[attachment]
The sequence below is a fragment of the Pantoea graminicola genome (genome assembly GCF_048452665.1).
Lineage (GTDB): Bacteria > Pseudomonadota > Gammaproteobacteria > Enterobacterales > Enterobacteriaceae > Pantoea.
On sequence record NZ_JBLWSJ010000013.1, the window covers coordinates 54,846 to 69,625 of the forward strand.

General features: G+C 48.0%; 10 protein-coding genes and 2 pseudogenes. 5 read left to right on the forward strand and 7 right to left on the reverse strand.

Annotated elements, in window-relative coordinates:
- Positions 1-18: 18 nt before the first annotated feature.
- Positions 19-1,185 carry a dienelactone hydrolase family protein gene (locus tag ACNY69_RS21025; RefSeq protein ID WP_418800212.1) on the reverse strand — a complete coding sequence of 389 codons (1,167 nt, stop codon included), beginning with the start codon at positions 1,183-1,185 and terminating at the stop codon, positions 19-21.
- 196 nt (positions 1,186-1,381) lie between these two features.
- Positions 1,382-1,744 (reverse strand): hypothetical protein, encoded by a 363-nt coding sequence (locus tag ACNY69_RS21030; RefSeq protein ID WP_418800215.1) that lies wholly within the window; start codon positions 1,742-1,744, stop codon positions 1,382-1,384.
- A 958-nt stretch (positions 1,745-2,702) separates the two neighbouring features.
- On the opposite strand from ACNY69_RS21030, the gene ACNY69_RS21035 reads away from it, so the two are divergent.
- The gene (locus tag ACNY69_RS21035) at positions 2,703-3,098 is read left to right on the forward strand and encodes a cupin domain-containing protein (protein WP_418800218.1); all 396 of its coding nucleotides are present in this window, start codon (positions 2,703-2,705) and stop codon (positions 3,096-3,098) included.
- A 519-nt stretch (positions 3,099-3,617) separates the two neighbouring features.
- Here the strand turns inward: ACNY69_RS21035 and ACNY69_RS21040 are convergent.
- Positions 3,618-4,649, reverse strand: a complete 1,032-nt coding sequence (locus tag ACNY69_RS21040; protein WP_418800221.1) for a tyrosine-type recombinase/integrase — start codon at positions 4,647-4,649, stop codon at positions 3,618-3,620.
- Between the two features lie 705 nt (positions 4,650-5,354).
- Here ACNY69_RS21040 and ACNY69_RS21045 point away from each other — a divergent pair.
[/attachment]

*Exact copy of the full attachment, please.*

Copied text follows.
The sequence below is a fragment of the Pantoea graminicola genome (genome assembly GCF_048452665.1).
Lineage (GTDB): Bacteria > Pseudomonadota > Gammaproteobacteria > Enterobacterales > Enterobacteriaceae > Pantoea.
On sequence record NZ_JBLWSJ010000013.1, the window covers coordinates 54,846 to 69,625 of the forward strand.

General features: G+C 48.0%; 10 protein-coding genes and 2 pseudogenes. 5 read left to right on the forward strand and 7 right to left on the reverse strand.

Annotated elements, in window-relative coordinates:
- Positions 1-18: 18 nt before the first annotated feature.
- Positions 19-1,185 carry a dienelactone hydrolase family protein gene (locus tag ACNY69_RS21025; RefSeq protein ID WP_418800212.1) on the reverse strand — a complete coding sequence of 389 codons (1,167 nt, stop codon included), beginning with the start codon at positions 1,183-1,185 and terminating at the stop codon, positions 19-21.
- 196 nt (positions 1,186-1,381) lie between these two features.
- Positions 1,382-1,744 (reverse strand): hypothetical protein, encoded by a 363-nt coding sequence (locus tag ACNY69_RS21030; RefSeq protein ID WP_418800215.1) that lies wholly within the window; start codon positions 1,742-1,744, stop codon positions 1,382-1,384.
- A 958-nt stretch (positions 1,745-2,702) separates the two neighbouring features.
- On the opposite strand from ACNY69_RS21030, the gene ACNY69_RS21035 reads away from it, so the two are divergent.
- The gene (locus tag ACNY69_RS21035) at positions 2,703-3,098 is read left to right on the forward strand and encodes a cupin domain-containing protein (protein WP_418800218.1); all 396 of its coding nucleotides are present in this window, start codon (positions 2,703-2,705) and stop codon (positions 3,096-3,098) included.
- A 519-nt stretch (positions 3,099-3,617) separates the two neighbouring features.
- Here the strand turns inward: ACNY69_RS21035 and ACNY69_RS21040 are convergent.
- Positions 3,618-4,649, reverse strand: a complete 1,032-nt coding sequence (locus tag ACNY69_RS21040; protein WP_418800221.1) for a tyrosine-type recombinase/integrase — start codon at positions 4,647-4,649, stop codon at positions 3,618-3,620.
- Between the two features lie 705 nt (positions 4,650-5,354).
- Here ACNY69_RS21040 and ACNY69_RS21045 point away from each other — a divergent pair.